Brilliantly, Yeh chose to make work with the legendary synthesizer acoustically: flipping switches, rubbing surfaces, turning knobs, and plugging/unplugging cables. Using contact and room microphones, Yeh recorded these operations over the course of several sessions, and the recordings became the basis from which he composed the LP, complete with psychedelic artwork of the Mark II by Robert Beatty. This gesture was also the subject of my previous year-end essay, a basic thesis also pointed out by Blackwell: that “machines fail, and faith in technological progress — or progress via technology — is naive.” As Primary Information explains it, “in listening to the record, one does not so much hear the original synthesizer, but rather an artist dismantling the historical weight of the source through a composition of its transformation from a legendary machine to a one-ton hunk of scrap metal no longer operational.” This is precisely the kind of music that outstrips worldbuilding and its nefarious agendas of establishing totalizing trajectories in sound. There is a kind palindromic relationship between Stine and Yeh’s music — a legendary synthesizer becoming acoustic, and the voice becoming a kind of pointillistic rave music — both railing against the mythologies that are usually constructed within pre-existing sonic contexts, relishing in a momentary subversion rather than a “progressive” realization of human creative potential.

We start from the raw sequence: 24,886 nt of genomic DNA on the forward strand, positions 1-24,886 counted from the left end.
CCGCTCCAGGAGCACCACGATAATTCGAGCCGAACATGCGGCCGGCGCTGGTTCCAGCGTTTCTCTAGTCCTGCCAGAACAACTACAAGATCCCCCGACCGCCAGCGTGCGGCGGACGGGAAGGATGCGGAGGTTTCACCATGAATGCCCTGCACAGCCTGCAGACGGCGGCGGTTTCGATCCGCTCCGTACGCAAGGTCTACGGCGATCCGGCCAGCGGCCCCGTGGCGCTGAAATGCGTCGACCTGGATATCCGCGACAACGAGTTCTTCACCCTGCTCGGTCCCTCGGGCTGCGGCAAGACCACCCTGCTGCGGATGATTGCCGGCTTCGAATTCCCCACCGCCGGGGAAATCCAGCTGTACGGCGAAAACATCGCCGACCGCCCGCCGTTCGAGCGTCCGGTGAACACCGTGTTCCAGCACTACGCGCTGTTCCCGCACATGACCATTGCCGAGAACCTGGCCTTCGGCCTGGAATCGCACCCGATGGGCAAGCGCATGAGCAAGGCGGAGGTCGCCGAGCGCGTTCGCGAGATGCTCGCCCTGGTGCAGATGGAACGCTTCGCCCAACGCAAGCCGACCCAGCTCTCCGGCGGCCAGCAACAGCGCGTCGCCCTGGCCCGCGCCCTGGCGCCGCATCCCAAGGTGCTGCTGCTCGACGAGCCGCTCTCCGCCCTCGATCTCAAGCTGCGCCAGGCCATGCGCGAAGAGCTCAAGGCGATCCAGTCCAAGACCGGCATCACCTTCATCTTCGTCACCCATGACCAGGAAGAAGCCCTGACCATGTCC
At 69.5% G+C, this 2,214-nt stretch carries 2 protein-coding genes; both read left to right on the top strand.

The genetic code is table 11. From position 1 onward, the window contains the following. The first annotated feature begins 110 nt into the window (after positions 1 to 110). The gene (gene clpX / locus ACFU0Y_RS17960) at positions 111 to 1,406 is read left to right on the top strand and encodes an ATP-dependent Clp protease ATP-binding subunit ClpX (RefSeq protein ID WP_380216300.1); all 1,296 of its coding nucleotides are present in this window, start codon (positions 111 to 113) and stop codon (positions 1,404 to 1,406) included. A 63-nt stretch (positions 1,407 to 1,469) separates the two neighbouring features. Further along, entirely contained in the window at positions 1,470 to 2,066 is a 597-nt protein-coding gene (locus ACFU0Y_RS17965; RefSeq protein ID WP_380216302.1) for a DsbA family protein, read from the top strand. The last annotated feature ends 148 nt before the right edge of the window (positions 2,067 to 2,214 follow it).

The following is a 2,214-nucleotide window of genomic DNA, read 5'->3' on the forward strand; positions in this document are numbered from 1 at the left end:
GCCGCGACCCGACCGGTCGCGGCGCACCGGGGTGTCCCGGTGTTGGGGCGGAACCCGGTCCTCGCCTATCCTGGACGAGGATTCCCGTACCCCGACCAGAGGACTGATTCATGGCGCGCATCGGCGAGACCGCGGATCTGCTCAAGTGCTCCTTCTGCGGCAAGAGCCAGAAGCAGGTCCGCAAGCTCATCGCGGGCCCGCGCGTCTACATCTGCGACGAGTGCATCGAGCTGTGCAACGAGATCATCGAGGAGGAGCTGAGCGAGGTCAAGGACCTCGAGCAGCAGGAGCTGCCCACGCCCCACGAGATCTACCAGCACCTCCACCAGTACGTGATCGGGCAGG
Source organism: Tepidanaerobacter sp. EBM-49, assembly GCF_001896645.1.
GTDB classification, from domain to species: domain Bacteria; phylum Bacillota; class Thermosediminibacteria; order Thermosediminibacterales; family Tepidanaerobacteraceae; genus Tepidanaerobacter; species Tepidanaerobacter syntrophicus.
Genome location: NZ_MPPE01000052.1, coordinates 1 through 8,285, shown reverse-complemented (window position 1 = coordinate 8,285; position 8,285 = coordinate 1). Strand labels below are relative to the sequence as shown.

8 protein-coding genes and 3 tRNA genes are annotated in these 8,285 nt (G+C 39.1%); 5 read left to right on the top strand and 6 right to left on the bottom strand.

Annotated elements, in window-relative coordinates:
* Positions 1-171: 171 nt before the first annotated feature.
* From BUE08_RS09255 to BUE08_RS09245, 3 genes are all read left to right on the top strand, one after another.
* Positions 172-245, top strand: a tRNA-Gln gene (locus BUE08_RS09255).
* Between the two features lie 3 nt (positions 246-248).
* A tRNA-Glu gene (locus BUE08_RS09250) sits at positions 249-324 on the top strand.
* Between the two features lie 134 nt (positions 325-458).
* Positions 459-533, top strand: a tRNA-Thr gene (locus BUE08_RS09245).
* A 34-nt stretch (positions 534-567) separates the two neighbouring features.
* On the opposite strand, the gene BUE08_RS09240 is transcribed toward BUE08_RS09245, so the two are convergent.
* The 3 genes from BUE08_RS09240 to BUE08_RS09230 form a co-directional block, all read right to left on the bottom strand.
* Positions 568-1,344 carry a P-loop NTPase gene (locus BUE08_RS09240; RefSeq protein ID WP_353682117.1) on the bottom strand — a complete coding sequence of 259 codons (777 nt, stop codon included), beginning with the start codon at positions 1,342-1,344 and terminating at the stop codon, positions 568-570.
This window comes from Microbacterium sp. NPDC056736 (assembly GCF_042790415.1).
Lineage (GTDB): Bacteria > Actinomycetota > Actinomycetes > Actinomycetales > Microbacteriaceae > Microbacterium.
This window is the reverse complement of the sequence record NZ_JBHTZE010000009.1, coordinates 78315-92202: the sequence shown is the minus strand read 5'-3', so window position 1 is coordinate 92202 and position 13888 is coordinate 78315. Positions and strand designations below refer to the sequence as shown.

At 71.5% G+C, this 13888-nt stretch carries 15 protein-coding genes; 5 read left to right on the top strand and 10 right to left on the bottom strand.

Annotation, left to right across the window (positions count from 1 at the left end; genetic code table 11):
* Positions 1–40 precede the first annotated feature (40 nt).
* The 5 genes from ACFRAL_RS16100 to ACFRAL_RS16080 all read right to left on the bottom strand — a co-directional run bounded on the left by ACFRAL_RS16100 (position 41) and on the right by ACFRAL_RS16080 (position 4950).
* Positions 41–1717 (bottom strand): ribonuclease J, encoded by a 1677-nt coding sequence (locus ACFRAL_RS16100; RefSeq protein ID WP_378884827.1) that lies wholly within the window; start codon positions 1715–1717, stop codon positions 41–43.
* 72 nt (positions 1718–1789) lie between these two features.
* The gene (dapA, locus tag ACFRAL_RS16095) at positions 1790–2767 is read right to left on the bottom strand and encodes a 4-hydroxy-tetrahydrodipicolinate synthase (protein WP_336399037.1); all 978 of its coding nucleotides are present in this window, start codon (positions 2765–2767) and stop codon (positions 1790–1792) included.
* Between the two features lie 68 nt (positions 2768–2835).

Lastly, we have Jack Callahan a.k.a. die Reihe’s Vocoder, an album I reviewed earlier in 2018. An exercise in creating as self-contained a piece as possible, using as little material as possible, the record is an apt example of music whose material itself should determine the outcome of its form. In this case, the vocoder is the material, and the precise compositional approach is simply Callahan speaking a text through a phase vocoder created in Max/MSP (and with a Shure SM57 microphone) that is altered in different ways across seven discrete sections. Humorously, “Die Reihe” is also the title of Stockhausen’s mid-century composition journal published between 1955 and 1962 devoted to contemporary music; and, although I referred to Callahan as the “turnt formalist of Ridewood, Queens,” his work critiques the kind of formalism employed by Stockhausen. Rather, it possesses a distinctly American subversion of formality that prioritizes the precise manipulation of the material at hand, the kind of motion that Morton Feldman advocated with regards to mid-century American painters like Philip Guston.
This tension of composing a “music-form,” as Feldman called it, is distinct from the formal “total-form” sought by Stockhausen in the Licht opera cycle. As Feldman says, “the trouble with music is that it always has something to say, which it reinforces with the mythology that wants something important to be happening all the time. I love art, but I hate all these poses, all this false moralizing and this fake pomp that surrounds it in general.” Feldman’s position against such musical grandstanding was famously present in his earlier critique of Stockhausen, but also in his tense relationship with the radical progressivity of composer Pierre Boulez, who was quoted in his letters with John Cage as boasting that “every time I compose a work I have to create a new world.” This was at play with regards to how Boulez’s works created a new set of rules for pitch relations that didn’t rely on old rules of harmony and form; however, they also asserted an intense “continental” ideology of totalizing progress and production. As he famously stated: “acquire and destroy, acquire and destroy, then go further — that’s what composers should do.”